A wise friend of mine, who is now in his late seventies, recently said that people my age are on the cusp between inventory and renaissance. We have the privilege of taking inventory of what’s behind us while moving ahead into our renaissance, our rebirth. In many ways, the experience I wrote about last week – my efforts to groom a horse – put me exactly at the place in my life journey that my friend described: standing on the ridge between inventory and renaissance, between the past and the future. Thanks to the horse, I discovered that, to make any forward progress, I would have to let go of controlling the future. I could not know what would happen with the horse, what she would choose to do or not do, so I had to let go of expectations and demands and proceed boldly in the face of uncertainty.
At one time, I thought I could plan my future and do all the right things, and it would turn out generally as I had envisioned. Not true. But that belief, as blind as it is, is hard to drop. Logically, I know that most of what happens, both now and in the future, is out of my control. But I get so locked in to wanting a certain outcome that before I know it, my fists are clenched, my chest is tight, my breath is shallow, and I’ve become frantic. I have to sell a novel to a publisher this year. I have to get an agent. I have to do a better job of connecting on social media. I have to do this, I have to expand that. Even though I know better, it’s hard not to tie my thoughts in knots wanting everything to work out as I’d like.
We humans spend a lot of energy being anxious about the Future, worrying about how projects or events or even people are going to turn out. With all good intentions, we try to control outcomes. But most of life is simply outside our control. The car won’t start, so we miss an important interview. A time-sensitive email gets derailed by a spam filter. A single, unexpected phone call changes the trajectory of life – for better or for worse.
Maybe that’s one reason we gravitate toward listicles and books that promise Five Steps to Transform Your Business and Enrich Your Life, or The Seven Spiritual Laws of Success, or Four Pillars of Investing. The titles imply that if we follow the bullet points, the path ahead will straighten out and take us where we want to go. I’m not saying these types of guides aren’t helpful, but the truth is, there is no step-by-step guide to life. Life is more organic than that, more complex. It’s not color-by-number; it’s more of a flow. It’s unmapped.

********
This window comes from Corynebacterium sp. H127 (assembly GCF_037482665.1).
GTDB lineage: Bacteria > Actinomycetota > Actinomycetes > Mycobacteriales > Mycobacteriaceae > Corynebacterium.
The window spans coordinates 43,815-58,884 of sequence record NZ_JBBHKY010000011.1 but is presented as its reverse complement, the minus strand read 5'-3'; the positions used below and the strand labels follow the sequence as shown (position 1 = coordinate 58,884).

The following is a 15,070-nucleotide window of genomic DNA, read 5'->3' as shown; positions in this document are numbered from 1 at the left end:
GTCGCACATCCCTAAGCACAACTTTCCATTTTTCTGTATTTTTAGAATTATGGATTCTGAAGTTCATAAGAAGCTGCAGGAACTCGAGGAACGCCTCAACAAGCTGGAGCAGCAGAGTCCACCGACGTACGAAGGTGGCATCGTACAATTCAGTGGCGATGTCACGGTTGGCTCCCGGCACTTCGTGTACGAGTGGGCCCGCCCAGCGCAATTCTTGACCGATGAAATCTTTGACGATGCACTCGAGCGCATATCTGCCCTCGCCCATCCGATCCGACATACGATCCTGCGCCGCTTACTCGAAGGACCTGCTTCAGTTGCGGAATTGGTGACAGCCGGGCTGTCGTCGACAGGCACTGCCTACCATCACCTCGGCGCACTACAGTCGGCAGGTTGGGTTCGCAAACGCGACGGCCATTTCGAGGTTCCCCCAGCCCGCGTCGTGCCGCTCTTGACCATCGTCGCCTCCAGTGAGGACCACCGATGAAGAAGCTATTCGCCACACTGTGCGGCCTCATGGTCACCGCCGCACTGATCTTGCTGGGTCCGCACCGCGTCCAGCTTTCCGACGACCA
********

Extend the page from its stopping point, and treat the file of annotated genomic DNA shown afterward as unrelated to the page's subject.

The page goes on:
Because life is unmapped, we navigate the terrain best by being flexible. Interpretive. A few years ago, in the class I took on drawing trees, the instructor, the amazing artist Charles Brindley, told us, “Be interpretative.” In other words, look at a tree as the model for your sketch, but instead of trying to reproduce each curve and dip and shadow, interpret what you see. Place it in an interesting spot on the page. Leave out any distracting branches or knotholes. That’s the way we create art – by interpreting what we see. (Here’s the sketch I did in class.)
Being interpretive seems also to be the best way to navigate our unmapped life. What lies ahead, just around the corner? We don’t know. But we do know that the future will hold challenges that will require us to make decisions about what to do and which way to go.
When it comes to decision-making, we often do a quick triage, sometimes subconsciously and instinctively, evaluating what carries the greater weight in that particular circumstance: rules or the human/life need? Rules are paint-by-number; human/life need is interpretation. Both are valid, and sometimes rules are the human/life need of the moment. But it’s important to note what rules can and cannot do.
And that’s where we’ll start next week: rules, the human heart, and what will you run toward?
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Text and tree-sketch photo © 2017 Karyn Henley. All rights reserved.
Other photos courtesy pexels.com.